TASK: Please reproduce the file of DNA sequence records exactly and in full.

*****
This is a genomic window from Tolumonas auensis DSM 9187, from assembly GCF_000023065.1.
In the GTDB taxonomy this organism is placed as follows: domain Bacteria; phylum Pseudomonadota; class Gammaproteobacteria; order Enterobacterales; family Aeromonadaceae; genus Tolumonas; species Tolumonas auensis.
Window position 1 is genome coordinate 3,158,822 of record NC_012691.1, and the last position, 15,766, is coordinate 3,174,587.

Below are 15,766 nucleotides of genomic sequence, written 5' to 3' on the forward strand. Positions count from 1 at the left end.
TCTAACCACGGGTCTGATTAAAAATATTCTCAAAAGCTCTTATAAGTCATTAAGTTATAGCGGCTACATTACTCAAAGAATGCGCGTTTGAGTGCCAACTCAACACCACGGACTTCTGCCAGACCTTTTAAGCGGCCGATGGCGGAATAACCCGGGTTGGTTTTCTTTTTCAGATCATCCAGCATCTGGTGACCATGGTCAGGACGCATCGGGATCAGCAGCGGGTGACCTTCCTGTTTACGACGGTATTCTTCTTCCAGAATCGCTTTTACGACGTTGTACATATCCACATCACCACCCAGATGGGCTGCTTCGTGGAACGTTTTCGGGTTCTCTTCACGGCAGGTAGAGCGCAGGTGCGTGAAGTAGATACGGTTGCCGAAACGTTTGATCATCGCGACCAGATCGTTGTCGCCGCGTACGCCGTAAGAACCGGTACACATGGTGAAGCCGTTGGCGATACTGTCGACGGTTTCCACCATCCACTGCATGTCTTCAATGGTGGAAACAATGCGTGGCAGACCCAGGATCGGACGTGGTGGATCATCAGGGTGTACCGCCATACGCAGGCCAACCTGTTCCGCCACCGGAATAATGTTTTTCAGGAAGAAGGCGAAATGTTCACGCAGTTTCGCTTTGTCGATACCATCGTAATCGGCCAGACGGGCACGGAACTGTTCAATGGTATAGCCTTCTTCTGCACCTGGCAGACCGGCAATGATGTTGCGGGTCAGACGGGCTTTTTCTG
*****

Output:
This is a genomic window from Tolumonas auensis DSM 9187, from assembly GCF_000023065.1.
In the GTDB taxonomy this organism is placed as follows: domain Bacteria; phylum Pseudomonadota; class Gammaproteobacteria; order Enterobacterales; family Aeromonadaceae; genus Tolumonas; species Tolumonas auensis.
Window position 1 is genome coordinate 3,158,822 of record NC_012691.1, and the last position, 15,766, is coordinate 3,174,587.

Below are 15,766 nucleotides of genomic sequence, written 5' to 3' on the forward strand. Positions count from 1 at the left end.
TCTAACCACGGGTCTGATTAAAAATATTCTCAAAAGCTCTTATAAGTCATTAAGTTATAGCGGCTACATTACTCAAAGAATGCGCGTTTGAGTGCCAACTCAACACCACGGACTTCTGCCAGACCTTTTAAGCGGCCGATGGCGGAATAACCCGGGTTGGTTTTCTTTTTCAGATCATCCAGCATCTGGTGACCATGGTCAGGACGCATCGGGATCAGCAGCGGGTGACCTTCCTGTTTACGACGGTATTCTTCTTCCAGAATCGCTTTTACGACGTTGTACATATCCACATCACCACCCAGATGGGCTGCTTCGTGGAACGTTTTCGGGTTCTCTTCACGGCAGGTAGAGCGCAGGTGCGTGAAGTAGATACGGTTGCCGAAACGTTTGATCATCGCGACCAGATCGTTGTCGCCGCGTACGCCGTAAGAACCGGTACACATGGTGAAGCCGTTGGCGATACTGTCGACGGTTTCCACCATCCACTGCATGTCTTCAATGGTGGAAACAATGCGTGGCAGACCCAGGATCGGACGTGGTGGATCATCAGGGTGTACCGCCATACGCAGGCCAACCTGTTCCGCCACCGGAATAATGTTTTTCAGGAAGAAGGCGAAATGTTCACGCAGTTTCGCTTTGTCGATACCATCGTAATCGGCCAGACGGGCACGGAACTGTTCAATGGTATAGCCTTCTTCTGCACCTGGCAGACCGGCAATGATGTTGCGGGTCAGACGGGCTTTTTCTG